The dovetail template 12 is then secured to the dovetail board 1110 by connecting a fence 1166, which is attached to the dovetail template as described above, to the dovetail board as shown in FIG. 11E. The connection between the fence 1166 and the dovetail board 1110 is preferably accomplished by means of clamps, but may also be accomplished by means of belts, glue, screws, etc.
Once the dovetail template 12 is secured against the dovetail board 1110, a router or other power tool (not shown) having a dovetail bit 16, which is guided in the dovetail slot 1150 by means of bearing 36 or other guide means, is used to cut the dovetail board by passing the dovetail bit 16 along the surfaces 24 defining the dovetail slot 1150, as shown in FIG. 11D. A dovetail shaped socket 1170 is formed by the cut.
After a dovetail shaped socket is cut, the dovetail template 12 is detached from the dovetail board 1110 and the above-described process is repeated for each point at which a dovetail is desired.
The preferred method for forming pins on an arched edge which is to be joined to a dovetail board having a curved edge will now be described with reference to FIGS. 11B and 11F.
The method uses the pin template 14 (described above), having at least one tapered router guide 1175 with two surfaces 1178 and an imaginary centerline 1179 bisecting the tapered router guide 1175 as shown in FIG. 11F, and a router (or other power tool) having a straight bit. The method commences with disposing the pin template such that the imaginary centerline 1179 is normal to the arched edge 1125 and the tapered router guide 1175 is centered over a selected point on the arched edge 1125. Note that the straight fence used for cutting pins along a straight-edged pin board is not used.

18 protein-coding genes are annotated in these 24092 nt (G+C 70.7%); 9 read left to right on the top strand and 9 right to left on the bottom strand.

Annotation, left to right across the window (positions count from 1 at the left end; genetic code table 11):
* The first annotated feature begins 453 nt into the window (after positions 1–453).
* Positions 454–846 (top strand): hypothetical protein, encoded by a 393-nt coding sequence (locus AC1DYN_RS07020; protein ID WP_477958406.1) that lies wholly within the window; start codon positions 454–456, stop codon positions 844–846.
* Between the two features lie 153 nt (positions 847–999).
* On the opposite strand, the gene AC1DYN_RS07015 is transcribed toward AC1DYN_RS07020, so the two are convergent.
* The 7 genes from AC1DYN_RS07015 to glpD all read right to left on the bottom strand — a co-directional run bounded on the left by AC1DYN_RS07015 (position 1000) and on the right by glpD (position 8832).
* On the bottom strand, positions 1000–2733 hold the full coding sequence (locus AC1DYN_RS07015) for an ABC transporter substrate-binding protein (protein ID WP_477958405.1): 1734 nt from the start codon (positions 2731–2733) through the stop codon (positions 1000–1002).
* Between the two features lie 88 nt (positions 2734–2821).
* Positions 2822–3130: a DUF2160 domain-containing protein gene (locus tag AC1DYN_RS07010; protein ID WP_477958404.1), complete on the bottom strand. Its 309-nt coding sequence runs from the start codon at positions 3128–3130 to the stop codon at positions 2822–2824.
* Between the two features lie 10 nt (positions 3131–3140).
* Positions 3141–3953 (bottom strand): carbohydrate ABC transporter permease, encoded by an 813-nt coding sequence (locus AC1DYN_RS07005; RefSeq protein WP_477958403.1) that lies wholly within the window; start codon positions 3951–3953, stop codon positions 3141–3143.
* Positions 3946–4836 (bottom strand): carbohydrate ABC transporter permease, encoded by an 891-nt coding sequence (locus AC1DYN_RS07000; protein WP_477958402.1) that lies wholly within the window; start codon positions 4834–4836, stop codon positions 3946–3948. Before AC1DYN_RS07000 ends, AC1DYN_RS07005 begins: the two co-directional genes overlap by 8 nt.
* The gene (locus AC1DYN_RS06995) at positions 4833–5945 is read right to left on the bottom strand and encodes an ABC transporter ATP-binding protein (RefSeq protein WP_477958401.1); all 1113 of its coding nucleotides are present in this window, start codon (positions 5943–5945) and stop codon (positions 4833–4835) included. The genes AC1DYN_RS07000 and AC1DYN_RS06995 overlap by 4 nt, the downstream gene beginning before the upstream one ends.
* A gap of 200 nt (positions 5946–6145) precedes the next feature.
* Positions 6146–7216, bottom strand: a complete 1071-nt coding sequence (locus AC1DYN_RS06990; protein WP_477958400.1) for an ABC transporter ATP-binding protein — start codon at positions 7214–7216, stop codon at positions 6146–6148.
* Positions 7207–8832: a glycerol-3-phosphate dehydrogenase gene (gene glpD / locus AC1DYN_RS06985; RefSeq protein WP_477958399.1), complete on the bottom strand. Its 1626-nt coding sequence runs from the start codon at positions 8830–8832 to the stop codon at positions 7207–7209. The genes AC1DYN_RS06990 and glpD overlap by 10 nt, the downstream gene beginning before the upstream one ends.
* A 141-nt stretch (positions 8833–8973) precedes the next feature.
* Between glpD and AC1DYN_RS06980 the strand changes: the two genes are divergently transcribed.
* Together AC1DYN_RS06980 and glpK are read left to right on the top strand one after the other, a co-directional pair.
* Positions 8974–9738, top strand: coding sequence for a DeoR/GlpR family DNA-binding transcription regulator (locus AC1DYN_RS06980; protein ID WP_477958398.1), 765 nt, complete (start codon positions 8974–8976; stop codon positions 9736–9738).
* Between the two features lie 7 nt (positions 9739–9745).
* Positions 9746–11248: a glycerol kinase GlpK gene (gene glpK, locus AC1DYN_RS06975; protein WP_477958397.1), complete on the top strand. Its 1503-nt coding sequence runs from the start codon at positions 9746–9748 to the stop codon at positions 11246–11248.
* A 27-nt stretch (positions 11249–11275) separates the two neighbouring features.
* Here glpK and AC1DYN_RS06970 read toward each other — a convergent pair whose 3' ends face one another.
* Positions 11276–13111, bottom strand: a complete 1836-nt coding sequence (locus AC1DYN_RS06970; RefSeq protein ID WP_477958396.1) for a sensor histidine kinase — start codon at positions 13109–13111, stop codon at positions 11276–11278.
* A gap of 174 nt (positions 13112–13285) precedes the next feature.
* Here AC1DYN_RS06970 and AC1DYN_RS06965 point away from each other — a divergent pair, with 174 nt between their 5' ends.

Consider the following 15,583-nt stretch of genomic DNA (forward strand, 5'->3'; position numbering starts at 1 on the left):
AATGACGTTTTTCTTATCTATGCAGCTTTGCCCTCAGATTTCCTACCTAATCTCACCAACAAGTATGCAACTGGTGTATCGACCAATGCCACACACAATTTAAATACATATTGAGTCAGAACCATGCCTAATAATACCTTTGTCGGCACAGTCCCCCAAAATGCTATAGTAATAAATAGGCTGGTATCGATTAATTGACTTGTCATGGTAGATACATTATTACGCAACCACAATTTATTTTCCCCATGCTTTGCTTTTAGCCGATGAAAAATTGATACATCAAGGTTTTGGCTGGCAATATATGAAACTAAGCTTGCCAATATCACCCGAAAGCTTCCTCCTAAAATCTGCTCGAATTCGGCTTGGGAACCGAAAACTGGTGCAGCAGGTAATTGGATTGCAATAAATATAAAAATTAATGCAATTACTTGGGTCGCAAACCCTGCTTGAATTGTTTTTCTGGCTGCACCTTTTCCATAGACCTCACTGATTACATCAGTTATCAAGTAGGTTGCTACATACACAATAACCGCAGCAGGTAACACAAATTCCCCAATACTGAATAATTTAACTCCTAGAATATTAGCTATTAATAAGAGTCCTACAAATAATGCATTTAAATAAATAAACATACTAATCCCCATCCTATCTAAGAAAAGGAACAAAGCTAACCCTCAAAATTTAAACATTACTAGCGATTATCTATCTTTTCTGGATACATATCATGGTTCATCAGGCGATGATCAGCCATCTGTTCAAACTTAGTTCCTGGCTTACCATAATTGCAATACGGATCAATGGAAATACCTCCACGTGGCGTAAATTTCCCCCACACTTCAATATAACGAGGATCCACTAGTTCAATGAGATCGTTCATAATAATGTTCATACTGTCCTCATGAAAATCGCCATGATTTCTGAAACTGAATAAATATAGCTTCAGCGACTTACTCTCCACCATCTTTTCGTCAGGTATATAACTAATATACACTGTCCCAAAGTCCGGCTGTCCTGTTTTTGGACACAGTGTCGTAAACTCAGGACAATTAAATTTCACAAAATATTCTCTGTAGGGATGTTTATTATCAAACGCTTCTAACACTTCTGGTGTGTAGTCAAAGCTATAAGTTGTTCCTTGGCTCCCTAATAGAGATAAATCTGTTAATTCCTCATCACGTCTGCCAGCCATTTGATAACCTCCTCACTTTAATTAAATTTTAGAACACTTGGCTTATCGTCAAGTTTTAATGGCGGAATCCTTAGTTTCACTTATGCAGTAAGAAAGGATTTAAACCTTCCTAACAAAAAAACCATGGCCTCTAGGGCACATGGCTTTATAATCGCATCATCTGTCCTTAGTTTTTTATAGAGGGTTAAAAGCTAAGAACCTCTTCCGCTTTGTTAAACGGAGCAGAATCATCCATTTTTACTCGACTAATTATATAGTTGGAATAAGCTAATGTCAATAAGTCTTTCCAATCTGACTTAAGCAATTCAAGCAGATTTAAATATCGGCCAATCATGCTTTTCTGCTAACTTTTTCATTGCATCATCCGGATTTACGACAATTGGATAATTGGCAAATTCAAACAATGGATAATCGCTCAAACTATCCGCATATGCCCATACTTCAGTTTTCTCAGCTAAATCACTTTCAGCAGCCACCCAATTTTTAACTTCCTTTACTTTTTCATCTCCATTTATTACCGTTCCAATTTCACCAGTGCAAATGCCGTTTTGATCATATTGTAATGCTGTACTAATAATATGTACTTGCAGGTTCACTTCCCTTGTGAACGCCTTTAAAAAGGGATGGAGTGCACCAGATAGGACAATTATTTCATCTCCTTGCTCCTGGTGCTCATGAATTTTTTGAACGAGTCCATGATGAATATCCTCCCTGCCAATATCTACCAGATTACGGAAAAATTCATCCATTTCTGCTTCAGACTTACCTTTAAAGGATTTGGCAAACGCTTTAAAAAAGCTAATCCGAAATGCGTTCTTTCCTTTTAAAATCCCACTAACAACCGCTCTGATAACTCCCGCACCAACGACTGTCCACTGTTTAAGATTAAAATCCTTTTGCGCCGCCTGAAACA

The alignment of the pin template 14 with the arched edge 1125 such that a tangential relationship is formed is preferably accomplished by means of a positioning block 1180, shown in FIG. 11F. The positioning block 1180 is formed with a curved edge 1181 having a radius substantially equal to the inner radius Ri of the pin board 1120. The positioning block has a base portion which is fixedly connected to the pin template by means of screws. The pin template 14 is connected such that a tapered router guide 1175 extends a desired distance normal to the curved edge of the positioning block. The desired distance is determined by the size of the pin to be formed, as explained in U.S. Pat. No. 4,168,730.
The pin template 14 is then secured to the pin board 1120 by connecting the positioning block 1180, which is attached to the dovetail template as described above, to the pin board. The connection between the pin board 1120 and the positioning block 1180 is preferably accomplished by means of clamps, but may also be accomplished by means of belts, glue, screws, etc.
Once the pin template 14 is secured against the pin board 1120, a router having a straight bit is used to form the pin board by passing the bit along both surfaces 1178 of the tapered router guide 1175.
After a pin is formed, the pin template 14 is detached from the pin board 1120 and the above-described process is repeated for each point at which a pin is desired.